My decision turned out to be handy a few years down the line, however. When I needed my first university email address, dmiller was already taken, but dkmiller was free, and I've used that as part of almost every email address I've created since, sometimes to my detriment.

In the early days of the Web, my site was the first one you'd find searching for Derek Miller, but that didn't last. Today there are quite a few Derek Millers out there in the Google database. And to find me, you not only have to get past them, but also two separate ones who are musicians like me—though much more famous. One is a new indie sensation, the other is even Canadian (and performed at the Olympics Closing Ceremony here last year). But look for Derek K. Miller, and you still get me.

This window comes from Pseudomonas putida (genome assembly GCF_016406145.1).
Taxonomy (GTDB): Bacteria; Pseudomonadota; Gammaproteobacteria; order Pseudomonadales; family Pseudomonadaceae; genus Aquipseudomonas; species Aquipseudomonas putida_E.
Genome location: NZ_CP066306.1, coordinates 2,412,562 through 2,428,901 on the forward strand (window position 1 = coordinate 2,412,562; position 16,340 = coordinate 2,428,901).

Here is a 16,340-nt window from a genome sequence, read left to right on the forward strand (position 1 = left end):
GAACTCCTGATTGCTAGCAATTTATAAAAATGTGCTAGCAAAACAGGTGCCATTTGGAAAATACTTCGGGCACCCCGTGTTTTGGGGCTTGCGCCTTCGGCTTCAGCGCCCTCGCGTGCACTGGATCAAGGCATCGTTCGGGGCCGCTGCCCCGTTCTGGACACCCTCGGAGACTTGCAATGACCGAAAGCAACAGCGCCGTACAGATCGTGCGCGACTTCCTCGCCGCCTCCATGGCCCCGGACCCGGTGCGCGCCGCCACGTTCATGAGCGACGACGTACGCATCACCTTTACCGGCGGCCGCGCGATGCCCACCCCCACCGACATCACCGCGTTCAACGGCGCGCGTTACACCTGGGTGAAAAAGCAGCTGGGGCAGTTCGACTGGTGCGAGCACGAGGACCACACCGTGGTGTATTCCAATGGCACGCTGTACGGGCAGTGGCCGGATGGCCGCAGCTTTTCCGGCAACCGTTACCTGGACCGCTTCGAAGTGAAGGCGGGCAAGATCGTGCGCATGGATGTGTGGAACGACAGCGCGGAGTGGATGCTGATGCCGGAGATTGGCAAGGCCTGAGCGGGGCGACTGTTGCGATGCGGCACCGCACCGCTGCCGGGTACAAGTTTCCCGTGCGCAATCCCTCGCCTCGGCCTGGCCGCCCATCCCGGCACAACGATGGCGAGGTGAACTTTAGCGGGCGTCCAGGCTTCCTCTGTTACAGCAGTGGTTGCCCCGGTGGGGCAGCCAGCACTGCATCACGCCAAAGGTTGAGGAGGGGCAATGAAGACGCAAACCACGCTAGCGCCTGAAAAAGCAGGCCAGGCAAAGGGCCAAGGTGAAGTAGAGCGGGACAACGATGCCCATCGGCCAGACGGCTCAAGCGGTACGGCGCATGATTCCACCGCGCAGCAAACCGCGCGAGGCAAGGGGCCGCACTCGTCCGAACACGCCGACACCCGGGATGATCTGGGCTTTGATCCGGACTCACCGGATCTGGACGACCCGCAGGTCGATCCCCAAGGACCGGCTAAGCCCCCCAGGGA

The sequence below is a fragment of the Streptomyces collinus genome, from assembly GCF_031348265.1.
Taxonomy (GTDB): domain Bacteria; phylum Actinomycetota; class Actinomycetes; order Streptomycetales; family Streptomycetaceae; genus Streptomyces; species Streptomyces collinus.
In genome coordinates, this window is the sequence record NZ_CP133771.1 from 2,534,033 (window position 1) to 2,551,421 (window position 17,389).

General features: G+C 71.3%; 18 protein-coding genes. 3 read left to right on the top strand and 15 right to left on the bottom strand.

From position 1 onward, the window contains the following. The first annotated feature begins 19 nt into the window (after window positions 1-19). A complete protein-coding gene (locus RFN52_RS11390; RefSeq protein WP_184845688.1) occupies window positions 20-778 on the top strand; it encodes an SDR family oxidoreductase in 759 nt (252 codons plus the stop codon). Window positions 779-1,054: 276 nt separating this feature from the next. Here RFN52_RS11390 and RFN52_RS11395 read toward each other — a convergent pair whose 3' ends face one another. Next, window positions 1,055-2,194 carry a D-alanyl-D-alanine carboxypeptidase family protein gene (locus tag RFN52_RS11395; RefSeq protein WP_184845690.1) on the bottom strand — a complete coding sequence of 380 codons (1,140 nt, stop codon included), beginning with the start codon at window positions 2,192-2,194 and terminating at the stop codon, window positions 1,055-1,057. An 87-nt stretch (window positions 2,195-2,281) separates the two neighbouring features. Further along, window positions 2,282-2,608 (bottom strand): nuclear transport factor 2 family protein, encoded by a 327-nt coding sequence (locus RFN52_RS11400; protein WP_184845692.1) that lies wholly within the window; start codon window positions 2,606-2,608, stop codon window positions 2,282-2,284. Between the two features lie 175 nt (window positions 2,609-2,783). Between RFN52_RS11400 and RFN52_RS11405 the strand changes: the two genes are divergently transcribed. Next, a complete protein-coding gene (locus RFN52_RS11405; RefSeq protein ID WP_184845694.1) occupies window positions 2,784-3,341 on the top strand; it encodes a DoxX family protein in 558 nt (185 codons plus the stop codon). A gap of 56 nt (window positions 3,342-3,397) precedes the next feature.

There's no way I planned that back at the turn of the 1980s, however. Some things just work out.

Compiling 2010 and a couple of entries from 2011, this concludes my links to every cancer post I've made on this blog over the past four years. See part 1 (2006–2007), part 2 (2008), and part 3 (2009) for the rest. 2010 began optimistically, with my tumours shrinking, but by the end of the year they were growing again, and I'd run out of treatments. I may not live long enough to blog the end of 2011.

January 2010:

February 2010:

March 2010:

April 2010:

May 2010:

June 2010:

July 2010:

August 2010:

September 2010:

October 2010:

November 2010:

December 2010:

January 2011: